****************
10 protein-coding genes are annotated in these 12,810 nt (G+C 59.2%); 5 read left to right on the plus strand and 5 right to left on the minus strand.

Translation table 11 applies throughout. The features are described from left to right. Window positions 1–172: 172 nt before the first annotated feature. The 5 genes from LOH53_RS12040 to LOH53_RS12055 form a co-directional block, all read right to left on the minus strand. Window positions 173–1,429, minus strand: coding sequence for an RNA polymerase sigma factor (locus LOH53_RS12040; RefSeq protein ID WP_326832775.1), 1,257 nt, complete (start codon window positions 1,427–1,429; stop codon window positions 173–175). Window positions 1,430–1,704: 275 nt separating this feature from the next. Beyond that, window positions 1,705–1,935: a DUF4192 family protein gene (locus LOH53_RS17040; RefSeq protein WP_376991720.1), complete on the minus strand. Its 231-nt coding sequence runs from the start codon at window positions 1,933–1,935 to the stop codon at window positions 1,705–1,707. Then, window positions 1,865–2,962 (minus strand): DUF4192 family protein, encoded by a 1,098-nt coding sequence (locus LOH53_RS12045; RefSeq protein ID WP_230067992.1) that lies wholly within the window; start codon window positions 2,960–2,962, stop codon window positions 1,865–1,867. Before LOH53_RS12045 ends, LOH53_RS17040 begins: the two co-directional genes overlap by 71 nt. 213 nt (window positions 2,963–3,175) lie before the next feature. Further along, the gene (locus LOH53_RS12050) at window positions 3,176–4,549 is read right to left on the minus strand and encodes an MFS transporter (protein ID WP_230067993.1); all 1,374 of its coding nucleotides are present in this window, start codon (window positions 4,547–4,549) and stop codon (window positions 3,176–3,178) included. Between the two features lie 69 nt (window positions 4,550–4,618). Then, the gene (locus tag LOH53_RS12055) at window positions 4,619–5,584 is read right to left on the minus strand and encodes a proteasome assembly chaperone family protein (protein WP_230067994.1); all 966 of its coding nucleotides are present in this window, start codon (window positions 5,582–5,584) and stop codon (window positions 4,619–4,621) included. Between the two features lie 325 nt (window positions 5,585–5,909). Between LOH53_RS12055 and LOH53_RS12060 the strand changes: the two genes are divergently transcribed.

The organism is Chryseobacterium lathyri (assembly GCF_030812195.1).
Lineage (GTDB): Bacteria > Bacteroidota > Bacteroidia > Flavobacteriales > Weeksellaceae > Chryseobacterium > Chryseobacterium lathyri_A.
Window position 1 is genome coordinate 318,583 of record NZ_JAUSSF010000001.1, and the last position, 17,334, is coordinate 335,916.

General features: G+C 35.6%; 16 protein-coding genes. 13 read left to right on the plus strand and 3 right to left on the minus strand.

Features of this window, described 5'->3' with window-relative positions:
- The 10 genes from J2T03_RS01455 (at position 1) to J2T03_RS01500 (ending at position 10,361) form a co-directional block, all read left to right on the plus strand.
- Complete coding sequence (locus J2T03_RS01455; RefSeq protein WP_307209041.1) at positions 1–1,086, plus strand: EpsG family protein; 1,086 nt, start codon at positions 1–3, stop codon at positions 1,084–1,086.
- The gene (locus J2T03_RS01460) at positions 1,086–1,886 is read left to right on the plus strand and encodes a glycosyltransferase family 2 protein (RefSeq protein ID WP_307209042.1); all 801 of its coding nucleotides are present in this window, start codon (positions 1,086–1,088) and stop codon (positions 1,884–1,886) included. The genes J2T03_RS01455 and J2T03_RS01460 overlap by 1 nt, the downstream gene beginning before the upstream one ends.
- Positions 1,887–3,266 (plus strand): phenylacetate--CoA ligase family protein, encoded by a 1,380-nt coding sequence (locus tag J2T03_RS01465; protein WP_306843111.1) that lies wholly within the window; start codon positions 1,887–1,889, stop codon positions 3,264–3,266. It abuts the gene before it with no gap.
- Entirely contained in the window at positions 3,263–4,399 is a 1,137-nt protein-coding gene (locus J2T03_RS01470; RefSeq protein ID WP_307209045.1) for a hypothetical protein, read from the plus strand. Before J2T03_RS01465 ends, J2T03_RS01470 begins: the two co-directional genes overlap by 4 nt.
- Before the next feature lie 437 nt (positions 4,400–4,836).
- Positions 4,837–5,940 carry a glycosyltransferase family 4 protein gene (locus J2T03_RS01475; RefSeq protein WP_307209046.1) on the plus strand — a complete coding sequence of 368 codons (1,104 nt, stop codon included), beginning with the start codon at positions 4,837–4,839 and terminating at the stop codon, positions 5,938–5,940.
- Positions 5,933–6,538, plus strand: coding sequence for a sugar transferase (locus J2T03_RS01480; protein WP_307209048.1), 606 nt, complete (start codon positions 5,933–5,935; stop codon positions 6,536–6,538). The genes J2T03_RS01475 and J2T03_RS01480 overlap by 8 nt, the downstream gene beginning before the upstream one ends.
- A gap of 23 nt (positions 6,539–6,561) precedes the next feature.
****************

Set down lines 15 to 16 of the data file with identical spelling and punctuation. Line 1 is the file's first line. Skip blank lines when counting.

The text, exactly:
- Positions 5,933–6,538, plus strand: coding sequence for a sugar transferase (locus J2T03_RS01480; protein WP_307209048.1), 606 nt, complete (start codon positions 5,933–5,935; stop codon positions 6,536–6,538). The genes J2T03_RS01475 and J2T03_RS01480 overlap by 8 nt, the downstream gene beginning before the upstream one ends.
- A gap of 23 nt (positions 6,539–6,561) precedes the next feature.